Chart Count – How Many Patients Do You Have?

Dental practices may be worth less in the future. Why? Demographics.

The number of charts in your practice is a very important measurement of how busy you will be. However, charts do not dictate the value of your goodwill. Why is this so?

Practice Philosophies

What’s your clinical philosophy – conservative or progressive? The philosophy by which you choose to practice will determine the revenue generated in your practice. I’ve seen practices with the same number of charts with gross billings that are very different (Chart #1).

Practitioner “A” graduated 30 years ago and follows a very conservative philosophy. He charges $65 for a 30-minute recall and believes that one visit per year is adequate. He performs all recalls himself (no hygienist) and refers out most complicated procedures. This practice would be classified as one with great potential.

Practitioner “B” is very progressive and she utilizes the services of a full-time hygienist and a preventative dental assistant who subscribe to a modern soft-tissue management program. Each patient returns at least twice per year and a 45-minute recall costs $125 on average.

Chart #1: Number of Patients

Practice A:
Conservative Philosophy
Practice B:
Progressive Philosophy
1,500 patients
Average recall fee of $65
Recalls are 9 months
Gross is $250,000
Net is $125,000
Older equipment
Appraised: $145,000
1,500 patients
Average recall fee of $125
Recalls are 3 – 6 months
Gross is $450,000
Net is $210,000
Modern equipment
Appraised: $245,000


Remember, both doctors have the same number of patients. Is their goodwill worth the same? Absolutely not! As Chart #1 indicates, the resulting billings and net earnings are dramatically different. No one can dictate the clinical philosophy you wish to follow. It’s a professional choice that you alone must make, but understand that the economic results of your choice will impact the value of your practice.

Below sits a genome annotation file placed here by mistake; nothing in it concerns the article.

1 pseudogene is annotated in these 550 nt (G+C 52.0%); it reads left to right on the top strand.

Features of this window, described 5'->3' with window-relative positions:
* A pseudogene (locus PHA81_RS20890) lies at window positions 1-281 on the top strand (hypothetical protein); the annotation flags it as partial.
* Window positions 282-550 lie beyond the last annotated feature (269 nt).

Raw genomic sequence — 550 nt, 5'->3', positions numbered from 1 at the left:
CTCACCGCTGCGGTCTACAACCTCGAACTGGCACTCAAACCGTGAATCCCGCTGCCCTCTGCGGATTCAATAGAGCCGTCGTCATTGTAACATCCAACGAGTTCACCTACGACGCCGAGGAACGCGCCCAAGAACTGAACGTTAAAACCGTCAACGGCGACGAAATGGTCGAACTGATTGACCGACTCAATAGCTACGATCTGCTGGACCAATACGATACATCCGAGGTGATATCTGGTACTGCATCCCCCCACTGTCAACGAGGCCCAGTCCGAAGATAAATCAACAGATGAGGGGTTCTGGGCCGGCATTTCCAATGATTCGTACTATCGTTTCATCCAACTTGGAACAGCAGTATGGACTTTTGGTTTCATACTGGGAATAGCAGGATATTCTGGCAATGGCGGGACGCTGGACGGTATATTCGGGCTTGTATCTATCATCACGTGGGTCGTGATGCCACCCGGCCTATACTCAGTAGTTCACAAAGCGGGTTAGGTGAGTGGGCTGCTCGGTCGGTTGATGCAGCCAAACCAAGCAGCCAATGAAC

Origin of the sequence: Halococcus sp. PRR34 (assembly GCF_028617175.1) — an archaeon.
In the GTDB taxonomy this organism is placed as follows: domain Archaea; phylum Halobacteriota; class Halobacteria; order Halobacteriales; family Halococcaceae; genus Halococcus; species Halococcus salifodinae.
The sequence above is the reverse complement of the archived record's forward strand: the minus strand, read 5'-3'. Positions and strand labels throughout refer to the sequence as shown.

What is an Active Patient?

Another common misconception about patients is the definition of an active chart. How often must a patient return to be considered active? Every 12, 18 or 24 months? I suggest that before you can arrive at total active patients, you may wish to determine the total number of regular recall patients first (Chart #2).

By determining the total annual number of recalls performed by all producers and by calculating your average recall fee, you can easily calculate the following:

1. Number of patients on regular recall.
2. Annual hygiene production.
3. Number of actual recall examinations performed daily, weekly and monthly.

Most practices still attempt to follow the traditional recall cycle of once every six months. Insurance coverage, patient education, and your personal philosophy will all affect the frequency.

Chart #2: How Many on Recall?

A)  225 days worked X 8 patients/day (average) = 1,800 recalls performed per year

B)  If the average frequency is twice per year than there are 900 patients on a regular recall program.

Once you know how many regular recall patients you have, you can determine the total number of active patients. Every practice has patients that return once every one or two years for treatment, yet they cannot be convinced to return for regular recalls. These are definitely active patients and they sometimes require extensive emergency, surgical or restorative work.

My conclusion, after reviewing over 500 appraisals, is that the following is typical:

Number of Recalls Performed (Annually) Number of Patients on Regular Recall (6-month average) Total Active Patients in the Practice
750 – 850
875 – 1,000
1,000 – 1,200
1,250 – 1,450
1,500 – 1,700
1,750 – 2,000

These are approximate figures only

How to Verify these Figures

1.  Calculate total hygiene revenues per year: (total # of recalls x average recall fee). (If you track hygiene separately, this is a good cross-check.)
Note: Children and seniors are usually a lower fee.
2.  Multiply total hygiene revenues by 3. (Most practitioners will generate twice as much revenue per patient as a hygienist.) This result should roughly be your total annual gross billings (+/- 10 per cent) – another cross-check.
3.  Divide dentist revenue (total annual gross – hygiene revenue) by the total number of active patients (not recall patients). The result is your average annual dentist fees per patient. (Again, a good cross-check here is that the result should be twice the average recall fee.)


There are as many opinions about patient count and active patients as there are consultants in this industry. I would recommend that you do not follow any one formula, including mine, as they do not take into account your unique clinical philosophy.